The Magic Beaks Of Stone Birds
African Birdlife|March/April 2021
Discovering an ancient avian superpower
Carla Du Toit, Anusuya Chinsamyturan And Susie Cunningham

A new study from the University of Cape Town has shown that fossil relatives of ostriches and emus had a remarkable foraging ecology that was more like that of the Hadeda Ibis than their giant flightless living relatives. What is even more fascinating is that they may have inherited this unique ‘sixth sense’ from their non-avian dinosaur relatives.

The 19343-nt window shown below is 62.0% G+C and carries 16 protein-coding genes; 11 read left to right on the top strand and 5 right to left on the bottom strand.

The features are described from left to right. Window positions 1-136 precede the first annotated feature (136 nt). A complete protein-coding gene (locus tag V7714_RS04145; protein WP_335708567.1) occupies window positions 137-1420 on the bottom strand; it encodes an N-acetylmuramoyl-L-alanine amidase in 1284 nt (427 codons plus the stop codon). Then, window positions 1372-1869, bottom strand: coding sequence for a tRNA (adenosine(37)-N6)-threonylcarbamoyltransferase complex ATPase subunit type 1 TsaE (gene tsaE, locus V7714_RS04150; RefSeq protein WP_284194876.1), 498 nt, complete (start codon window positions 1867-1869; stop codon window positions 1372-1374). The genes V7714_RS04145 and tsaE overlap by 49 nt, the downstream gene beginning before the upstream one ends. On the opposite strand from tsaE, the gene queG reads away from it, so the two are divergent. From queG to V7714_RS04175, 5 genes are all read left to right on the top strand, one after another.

The fossil birds we studied were the lithornithids, whose name means ‘stone birds’. These ancient birds co-existed with non-avian dinosaurs more than 65 million years ago and survived the end-Cretaceous mass extinction event that killed off all dinosaurs except for birds. The lithornithids are the earliest members of the paleognathous clade of birds, the group of birds that are sometimes also known as ratites. It includes ostriches, emus and the kiwis from New Zealand, as well as the gigantic, extinct Elephantbirds and moas. The lithornithids went extinct about 40 million years ago, but based on fossil material from North America and Europe, we know that they were roughly the size and shape of oystercatchers, were able to fly and lived in and around wetlands like modern wading birds (for example rails and ibises).

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